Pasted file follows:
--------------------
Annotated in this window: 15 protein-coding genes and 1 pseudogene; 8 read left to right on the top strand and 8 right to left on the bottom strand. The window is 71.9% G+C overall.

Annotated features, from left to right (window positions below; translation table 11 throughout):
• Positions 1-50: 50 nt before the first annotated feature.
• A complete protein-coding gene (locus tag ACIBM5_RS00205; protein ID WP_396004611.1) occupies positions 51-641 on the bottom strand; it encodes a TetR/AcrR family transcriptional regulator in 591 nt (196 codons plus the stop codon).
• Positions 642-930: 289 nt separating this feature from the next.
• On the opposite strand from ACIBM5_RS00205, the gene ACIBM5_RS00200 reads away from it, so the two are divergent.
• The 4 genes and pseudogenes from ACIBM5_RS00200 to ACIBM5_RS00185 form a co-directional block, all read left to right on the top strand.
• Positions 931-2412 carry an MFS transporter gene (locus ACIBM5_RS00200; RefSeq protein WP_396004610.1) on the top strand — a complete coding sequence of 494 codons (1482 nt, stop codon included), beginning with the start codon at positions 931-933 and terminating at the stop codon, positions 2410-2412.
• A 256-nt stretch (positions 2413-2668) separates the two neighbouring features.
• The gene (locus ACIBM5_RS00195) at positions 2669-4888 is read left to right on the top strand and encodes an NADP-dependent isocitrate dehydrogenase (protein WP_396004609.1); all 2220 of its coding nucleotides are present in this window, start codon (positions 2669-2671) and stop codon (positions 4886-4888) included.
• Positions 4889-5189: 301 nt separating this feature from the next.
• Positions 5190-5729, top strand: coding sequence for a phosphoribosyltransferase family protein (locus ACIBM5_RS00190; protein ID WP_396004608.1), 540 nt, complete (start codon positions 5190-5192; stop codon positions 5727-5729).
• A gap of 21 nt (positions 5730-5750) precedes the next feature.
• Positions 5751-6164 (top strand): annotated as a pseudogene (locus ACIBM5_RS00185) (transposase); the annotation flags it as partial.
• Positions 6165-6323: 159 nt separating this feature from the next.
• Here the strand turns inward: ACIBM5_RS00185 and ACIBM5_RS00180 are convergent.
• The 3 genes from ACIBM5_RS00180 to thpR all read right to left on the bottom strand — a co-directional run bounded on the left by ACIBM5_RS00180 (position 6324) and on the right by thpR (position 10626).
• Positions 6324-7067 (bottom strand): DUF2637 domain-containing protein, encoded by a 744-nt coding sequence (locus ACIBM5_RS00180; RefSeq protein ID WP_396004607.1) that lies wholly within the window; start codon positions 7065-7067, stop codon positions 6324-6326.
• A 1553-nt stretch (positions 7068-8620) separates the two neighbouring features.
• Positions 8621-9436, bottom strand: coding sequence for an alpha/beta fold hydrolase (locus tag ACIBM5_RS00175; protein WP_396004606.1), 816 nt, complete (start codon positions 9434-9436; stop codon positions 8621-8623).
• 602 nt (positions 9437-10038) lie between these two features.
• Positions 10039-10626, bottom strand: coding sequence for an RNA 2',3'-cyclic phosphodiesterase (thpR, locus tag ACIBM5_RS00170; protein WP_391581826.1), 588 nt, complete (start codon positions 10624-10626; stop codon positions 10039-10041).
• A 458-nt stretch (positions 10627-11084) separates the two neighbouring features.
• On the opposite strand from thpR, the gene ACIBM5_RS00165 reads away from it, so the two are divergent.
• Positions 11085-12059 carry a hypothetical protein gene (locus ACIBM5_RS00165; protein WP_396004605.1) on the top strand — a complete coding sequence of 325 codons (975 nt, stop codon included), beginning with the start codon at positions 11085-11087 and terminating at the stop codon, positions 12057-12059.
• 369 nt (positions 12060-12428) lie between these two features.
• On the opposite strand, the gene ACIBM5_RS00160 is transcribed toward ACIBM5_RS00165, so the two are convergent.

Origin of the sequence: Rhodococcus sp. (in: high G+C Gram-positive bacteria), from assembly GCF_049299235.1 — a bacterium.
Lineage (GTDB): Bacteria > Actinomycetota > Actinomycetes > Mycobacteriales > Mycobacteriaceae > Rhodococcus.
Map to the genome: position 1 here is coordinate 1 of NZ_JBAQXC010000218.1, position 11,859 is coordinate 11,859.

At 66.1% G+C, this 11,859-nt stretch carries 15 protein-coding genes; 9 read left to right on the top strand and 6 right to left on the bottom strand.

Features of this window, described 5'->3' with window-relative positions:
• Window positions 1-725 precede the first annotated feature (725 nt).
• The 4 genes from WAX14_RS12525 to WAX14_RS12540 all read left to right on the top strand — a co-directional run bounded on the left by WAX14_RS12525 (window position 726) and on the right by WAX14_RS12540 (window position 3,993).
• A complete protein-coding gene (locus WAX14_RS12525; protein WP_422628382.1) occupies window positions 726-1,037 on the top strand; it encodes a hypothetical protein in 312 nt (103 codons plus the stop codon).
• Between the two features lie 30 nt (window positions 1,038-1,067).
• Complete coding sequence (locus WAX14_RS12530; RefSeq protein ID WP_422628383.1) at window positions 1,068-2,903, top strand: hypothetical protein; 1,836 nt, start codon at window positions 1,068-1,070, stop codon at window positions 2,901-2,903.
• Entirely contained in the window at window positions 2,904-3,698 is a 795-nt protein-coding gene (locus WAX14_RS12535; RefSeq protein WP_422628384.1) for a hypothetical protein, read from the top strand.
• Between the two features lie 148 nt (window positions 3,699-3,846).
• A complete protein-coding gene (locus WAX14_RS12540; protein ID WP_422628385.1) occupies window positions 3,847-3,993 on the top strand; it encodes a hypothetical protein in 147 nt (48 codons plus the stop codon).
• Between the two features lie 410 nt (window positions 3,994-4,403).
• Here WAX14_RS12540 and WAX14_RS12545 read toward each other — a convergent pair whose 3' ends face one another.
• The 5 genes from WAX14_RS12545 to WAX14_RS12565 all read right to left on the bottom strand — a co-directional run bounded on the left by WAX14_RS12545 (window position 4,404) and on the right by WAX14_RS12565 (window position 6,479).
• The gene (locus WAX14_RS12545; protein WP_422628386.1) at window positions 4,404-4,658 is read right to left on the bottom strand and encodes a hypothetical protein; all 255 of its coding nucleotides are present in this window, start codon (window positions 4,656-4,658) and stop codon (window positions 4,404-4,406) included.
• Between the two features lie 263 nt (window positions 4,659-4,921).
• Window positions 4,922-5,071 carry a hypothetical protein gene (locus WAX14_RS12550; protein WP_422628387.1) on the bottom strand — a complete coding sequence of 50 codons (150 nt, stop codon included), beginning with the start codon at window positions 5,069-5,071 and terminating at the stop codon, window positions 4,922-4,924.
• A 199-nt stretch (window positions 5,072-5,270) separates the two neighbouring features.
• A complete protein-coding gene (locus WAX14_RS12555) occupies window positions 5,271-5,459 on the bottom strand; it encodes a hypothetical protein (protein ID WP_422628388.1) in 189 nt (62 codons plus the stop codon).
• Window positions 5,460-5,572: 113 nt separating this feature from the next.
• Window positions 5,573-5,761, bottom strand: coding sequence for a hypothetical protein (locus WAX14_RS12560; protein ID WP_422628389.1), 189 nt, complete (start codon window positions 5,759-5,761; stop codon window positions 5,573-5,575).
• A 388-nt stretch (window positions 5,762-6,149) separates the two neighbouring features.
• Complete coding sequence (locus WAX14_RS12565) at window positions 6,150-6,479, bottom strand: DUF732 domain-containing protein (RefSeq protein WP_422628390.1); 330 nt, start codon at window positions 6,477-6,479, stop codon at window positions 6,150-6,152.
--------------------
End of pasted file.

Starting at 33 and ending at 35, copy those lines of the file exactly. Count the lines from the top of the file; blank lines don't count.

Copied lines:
• Window positions 1-725 precede the first annotated feature (725 nt).
• The 4 genes from WAX14_RS12525 to WAX14_RS12540 all read left to right on the top strand — a co-directional run bounded on the left by WAX14_RS12525 (window position 726) and on the right by WAX14_RS12540 (window position 3,993).
• A complete protein-coding gene (locus WAX14_RS12525; protein WP_422628382.1) occupies window positions 726-1,037 on the top strand; it encodes a hypothetical protein in 312 nt (103 codons plus the stop codon).